The design of the built environment can and should support rights through improved education and more effective work in communities. Equally important, the design of the built environment just gets better when we consider human rights from the start.
Too many people are overlooked in the development of our built environment. When they are rendered invisible the rights of the poor and vulnerable members of our society are restricted. Beginning in the 1970s with accessibility becoming a building code issue, the design professions began to recognize the rights of people whose mobility, sight or hearing were reduced. This was further reinforced by legislation such as the U.S. Fair Housing Act (1989) which tied accessibility standards to civil rights legislation.
The relationship between the design of the built environment and the cause of human rights extends much further, though. For example, estimates in 2007 suggested there were 163 million people who had been forcibly displaced. Of these there were:
25 million people displaced by conflict and extreme human rights abuses that remain within their own countries.25 million people displaced by disasters such as earthquakes, hurricanes and floods, who remain within their own countries.105 million people displaced by development projects such as dams, mines, roads, factories, plantations and wildlife reserves. The vast majority remain within their own countries.8.5 million people who are refugees. This means that they have fled persecution in their own countries and gone to other countries that have accepted their claims for asylum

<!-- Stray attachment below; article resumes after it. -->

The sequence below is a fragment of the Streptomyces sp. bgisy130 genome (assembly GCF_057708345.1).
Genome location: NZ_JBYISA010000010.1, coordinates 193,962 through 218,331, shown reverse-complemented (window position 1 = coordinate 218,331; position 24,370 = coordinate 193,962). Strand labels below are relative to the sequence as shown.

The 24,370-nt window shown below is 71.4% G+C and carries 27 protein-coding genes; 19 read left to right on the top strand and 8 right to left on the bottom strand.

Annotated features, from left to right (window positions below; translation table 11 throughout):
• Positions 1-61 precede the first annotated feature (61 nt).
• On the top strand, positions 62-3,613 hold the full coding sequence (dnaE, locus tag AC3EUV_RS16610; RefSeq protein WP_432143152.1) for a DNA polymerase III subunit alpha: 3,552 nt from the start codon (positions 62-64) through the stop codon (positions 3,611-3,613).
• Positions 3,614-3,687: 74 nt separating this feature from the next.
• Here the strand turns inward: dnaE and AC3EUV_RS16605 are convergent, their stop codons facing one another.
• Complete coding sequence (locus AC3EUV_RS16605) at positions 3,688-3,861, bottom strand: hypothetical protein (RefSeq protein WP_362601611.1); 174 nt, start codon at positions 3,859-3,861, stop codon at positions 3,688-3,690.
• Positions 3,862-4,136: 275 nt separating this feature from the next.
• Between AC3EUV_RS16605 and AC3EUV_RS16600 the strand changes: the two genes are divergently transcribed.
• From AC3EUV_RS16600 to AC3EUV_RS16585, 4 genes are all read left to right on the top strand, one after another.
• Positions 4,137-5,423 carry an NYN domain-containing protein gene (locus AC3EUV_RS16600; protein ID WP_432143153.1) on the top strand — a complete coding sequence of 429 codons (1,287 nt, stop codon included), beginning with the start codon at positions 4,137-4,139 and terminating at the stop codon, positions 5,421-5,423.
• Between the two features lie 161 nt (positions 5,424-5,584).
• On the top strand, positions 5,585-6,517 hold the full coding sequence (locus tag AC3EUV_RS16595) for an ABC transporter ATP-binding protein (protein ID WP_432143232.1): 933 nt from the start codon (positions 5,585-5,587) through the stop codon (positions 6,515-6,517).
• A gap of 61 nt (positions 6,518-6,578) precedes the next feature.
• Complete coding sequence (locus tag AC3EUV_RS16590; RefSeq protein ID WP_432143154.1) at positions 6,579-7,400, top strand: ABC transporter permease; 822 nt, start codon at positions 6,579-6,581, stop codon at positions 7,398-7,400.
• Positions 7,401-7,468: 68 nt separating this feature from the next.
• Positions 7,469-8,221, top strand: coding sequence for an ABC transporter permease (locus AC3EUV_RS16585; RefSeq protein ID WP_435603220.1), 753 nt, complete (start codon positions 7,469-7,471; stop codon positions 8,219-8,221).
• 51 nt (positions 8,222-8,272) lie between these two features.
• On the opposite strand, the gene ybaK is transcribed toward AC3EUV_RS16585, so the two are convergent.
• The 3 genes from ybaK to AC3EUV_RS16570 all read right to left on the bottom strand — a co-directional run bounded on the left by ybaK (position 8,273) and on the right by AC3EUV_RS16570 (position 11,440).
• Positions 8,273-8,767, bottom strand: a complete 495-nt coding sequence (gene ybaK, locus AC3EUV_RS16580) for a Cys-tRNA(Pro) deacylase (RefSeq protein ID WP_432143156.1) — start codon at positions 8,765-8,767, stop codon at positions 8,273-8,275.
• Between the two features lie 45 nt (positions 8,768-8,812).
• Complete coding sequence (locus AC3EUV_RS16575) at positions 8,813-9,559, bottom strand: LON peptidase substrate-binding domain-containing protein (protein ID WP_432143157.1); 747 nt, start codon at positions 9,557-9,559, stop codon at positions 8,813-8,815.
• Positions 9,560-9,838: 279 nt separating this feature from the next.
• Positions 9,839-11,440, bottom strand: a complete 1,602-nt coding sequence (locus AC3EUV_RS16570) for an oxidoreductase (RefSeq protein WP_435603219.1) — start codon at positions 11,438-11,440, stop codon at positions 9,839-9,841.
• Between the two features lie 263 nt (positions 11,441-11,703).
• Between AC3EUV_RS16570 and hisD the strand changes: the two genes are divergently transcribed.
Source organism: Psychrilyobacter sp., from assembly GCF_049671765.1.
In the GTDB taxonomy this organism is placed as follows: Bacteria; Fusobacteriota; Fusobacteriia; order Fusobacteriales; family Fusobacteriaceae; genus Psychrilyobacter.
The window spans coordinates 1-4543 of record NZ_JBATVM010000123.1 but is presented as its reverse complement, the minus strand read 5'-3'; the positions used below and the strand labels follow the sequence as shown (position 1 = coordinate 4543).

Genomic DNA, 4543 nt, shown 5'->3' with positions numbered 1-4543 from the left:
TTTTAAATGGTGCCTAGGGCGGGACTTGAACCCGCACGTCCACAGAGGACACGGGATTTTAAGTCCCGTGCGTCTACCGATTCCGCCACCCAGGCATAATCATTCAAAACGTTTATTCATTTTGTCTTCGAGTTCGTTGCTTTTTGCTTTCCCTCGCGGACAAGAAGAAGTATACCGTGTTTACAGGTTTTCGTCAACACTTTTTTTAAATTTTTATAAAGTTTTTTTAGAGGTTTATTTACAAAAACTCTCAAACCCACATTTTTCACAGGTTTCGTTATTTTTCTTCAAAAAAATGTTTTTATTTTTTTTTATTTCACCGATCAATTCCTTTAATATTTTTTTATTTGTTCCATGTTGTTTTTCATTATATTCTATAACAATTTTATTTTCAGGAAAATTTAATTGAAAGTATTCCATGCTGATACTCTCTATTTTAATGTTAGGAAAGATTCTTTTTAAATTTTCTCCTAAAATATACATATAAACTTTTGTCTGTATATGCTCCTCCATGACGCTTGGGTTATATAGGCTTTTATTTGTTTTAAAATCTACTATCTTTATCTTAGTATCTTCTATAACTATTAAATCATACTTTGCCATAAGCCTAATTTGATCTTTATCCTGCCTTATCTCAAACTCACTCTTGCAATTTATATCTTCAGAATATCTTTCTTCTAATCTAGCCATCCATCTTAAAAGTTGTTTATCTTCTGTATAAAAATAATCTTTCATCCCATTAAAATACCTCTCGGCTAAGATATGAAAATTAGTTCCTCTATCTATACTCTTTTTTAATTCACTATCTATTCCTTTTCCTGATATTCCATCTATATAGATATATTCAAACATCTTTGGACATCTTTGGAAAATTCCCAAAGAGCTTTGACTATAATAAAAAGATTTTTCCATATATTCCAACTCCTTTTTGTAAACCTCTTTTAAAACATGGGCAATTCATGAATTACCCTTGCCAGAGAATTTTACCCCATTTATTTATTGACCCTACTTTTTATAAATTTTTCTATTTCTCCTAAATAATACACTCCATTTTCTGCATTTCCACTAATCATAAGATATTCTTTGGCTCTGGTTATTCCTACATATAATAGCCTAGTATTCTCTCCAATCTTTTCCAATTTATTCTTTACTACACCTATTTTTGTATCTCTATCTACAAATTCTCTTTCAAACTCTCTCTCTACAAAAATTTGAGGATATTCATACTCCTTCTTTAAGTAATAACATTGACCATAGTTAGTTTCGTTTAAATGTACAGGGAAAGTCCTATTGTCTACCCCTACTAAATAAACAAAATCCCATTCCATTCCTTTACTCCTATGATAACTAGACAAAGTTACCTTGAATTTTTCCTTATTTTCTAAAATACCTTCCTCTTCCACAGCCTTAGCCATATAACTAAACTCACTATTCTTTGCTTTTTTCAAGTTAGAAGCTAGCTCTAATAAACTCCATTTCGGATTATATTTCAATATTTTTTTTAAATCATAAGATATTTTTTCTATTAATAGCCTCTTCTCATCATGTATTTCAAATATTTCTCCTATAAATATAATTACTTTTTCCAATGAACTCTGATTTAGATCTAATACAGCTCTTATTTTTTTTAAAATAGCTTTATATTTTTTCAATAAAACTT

Development-induced displacement accounts for more forced evictions than all other causes combined. This fact suggests a different approach to development a rights-based approach.
The purpose of CAHR is to promote that change in approach on the part of those most responsible for the development of the built environment architects, engineers, and planners.
There are two main methods we are using to promote that change:Donor-supported projects these are focused directly on addressing the needs of vulnerable communities through design, advocacy, and buildingProgrammes these are focused mainly on building awareness of human rights in development projects through educating design professionals.